(05-17-2015, 08:09 PM)gstanford Wrote: B. No they don't as Ocre explained.  He works in the industry, you don't.
No offense to Ocre, and no disagreement with what he said, but what YOU just said is ridiculous. You think the guy stocking shelves at WalMart necessarily knows more about retail business than other people?
Ocre didn't prove profits from Big Three auto sales don't stay in the USA. He illustrated that Japanese automakers and their supply chain are also a big part of our economy. There's a difference for those of us who can think.

(05-17-2015, 08:09 PM)gstanford Wrote: C. I doubt it.
Doubt it all you like, but again, it's pretty well known to those of us who live here a big chunk of Big Three car prices is retirement benefits to American workers.

http://www.roadandtrack.com/car-culture/...nt-prices/

Quote:Consequently, on top of any discount, each GM car or truck made this year will carry about $1,900 in pension and retiree health care costs, the Post said, citing Stephen Girsky, an industry analyst for Morgan Stanley.





(05-17-2015, 08:09 PM)gstanford Wrote: D. LOL!
Laugh all you like, but again, here in the USA, men just don't buy foreign pick up trucks to date. (at least not in any significant numbers)

http://www.usatoday.com/story/money/cars...o/1897987/

This article pretty much puts the smack down on your wildly inaccurate ranting. Not only does is show how very small Toyota and Nissan's piece of the truck market is, it also shows that I was right about the most popular vehicles in America being over $30K, not your $20K BS:

Quote:Transaction prices:

$20,000-$29,999 . . . 10.3%
$30,000-$39,999 . . . 56.4%
$40,000-$49,999 . . . 24.6%
$50,000-$59,999 . . . 8.8%

AND it proves my saying your "stack'em high sell'em cheap" doesn't apply in the USA with this tidbit of info:

Quote:For the domestics, it's about a lot more than pride. Ford F-Series, the nation's best-selling vehicle for decades, accounts for two-thirds of Ford Motor's U.S. profit, estimates Adam Jonas, analyst for Morgan Stanley.

Ford entire success is built on their full size trucks, not Yaris-esque toy cars like the Fiesta.

I'll tell you another cultural difference: In the USA you won't see many successful men driving a subcompact car. Again, it just isn't done. We're not Europe, we're not Asia, we're not Australia. In the USA, men with two dimes to rub together drive a truck/sports car/SUV, or grudgingly drive a full size sedan or minivan because they have to haul kids.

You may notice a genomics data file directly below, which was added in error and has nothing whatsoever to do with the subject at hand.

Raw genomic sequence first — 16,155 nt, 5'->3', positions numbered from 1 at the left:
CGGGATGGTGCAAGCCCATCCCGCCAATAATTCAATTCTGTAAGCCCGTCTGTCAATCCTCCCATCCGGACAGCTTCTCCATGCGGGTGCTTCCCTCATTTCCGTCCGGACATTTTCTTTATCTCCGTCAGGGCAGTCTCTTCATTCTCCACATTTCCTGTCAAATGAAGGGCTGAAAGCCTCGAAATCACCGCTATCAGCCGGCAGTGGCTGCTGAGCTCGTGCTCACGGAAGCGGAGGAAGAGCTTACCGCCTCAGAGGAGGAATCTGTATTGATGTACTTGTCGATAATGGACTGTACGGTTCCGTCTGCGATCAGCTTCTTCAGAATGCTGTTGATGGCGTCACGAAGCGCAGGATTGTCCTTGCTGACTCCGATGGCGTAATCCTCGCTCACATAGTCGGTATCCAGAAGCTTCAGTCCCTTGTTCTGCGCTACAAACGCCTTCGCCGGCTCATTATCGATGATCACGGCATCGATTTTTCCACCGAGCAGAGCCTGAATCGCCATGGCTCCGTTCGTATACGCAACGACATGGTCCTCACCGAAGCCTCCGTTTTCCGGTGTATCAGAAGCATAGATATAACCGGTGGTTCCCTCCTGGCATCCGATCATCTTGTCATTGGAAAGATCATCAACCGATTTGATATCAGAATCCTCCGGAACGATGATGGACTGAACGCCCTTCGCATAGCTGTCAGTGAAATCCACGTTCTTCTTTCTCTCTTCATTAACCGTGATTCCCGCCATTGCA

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I am not saying you should want or buy a Toyota truck. I am not to fond of them myself.

Just saying, if you buy ta toyota truck, not only is it assembled here but it is assembled with parts that are also made in the USA. That is the part i want you to see. The big three, sure they employ people and assemble here but a cars are made up of hundreds of thousands of components. Assembly is where all these parts come together. You are missing the significant bulk of the picture. Something US automakers would never ever tell you.

See, not too long ago, things were very different. Every car built here was built here, not just assembled. Most every part, every component, was made in the USA. Through the years, they have quietly been shipping these jobs over seas. It is easy when they are "expanding" into new markets in other parts of the world. Today, ford assembles cars here, they werent quite built here. Maybe 50% but it varies per model. For GM, there are models that are worse.

They arent made in the US, they are assembled in the US.

Also, I have already contested your "keeping the money in the US" claim once.
See, all these parts that used to be made here, they are made in places where labor is much cheaper now. Guess where how that came to be? The money went, it didnt stay here.

Finally, I will bring up the bail out once again. If the money "stayed in the US", what happened? Why did they cut so many peoples jobs and why did they need a bailout? They made billions and billions but when times got tough, they strong armed the government for bailout money. They wasnt willing to spend a dime when it came down to it. And many of their issues where self induced, their finance departments giving loans to anyone who walked in.

You cannot tell me that out of the billions GM made, they couldnt afford to take care of their own when times got tough. Are you really proud of that?
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I get the American made parts aspect of your position Ocre and don't disagree import manufacturers provide a lot of jobs here.

There are other sides to it though.

A couple thousand of every Big Three car purchased helps fund UAW retiree benefits.

While you are correct GM uses a lot of parts from Mexico, the companies who own those factories in Mexico are based in Detroit and also employ a lot of Americans and bring a lot of money into the USA.
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You honestly think they employ Americans in Mexico?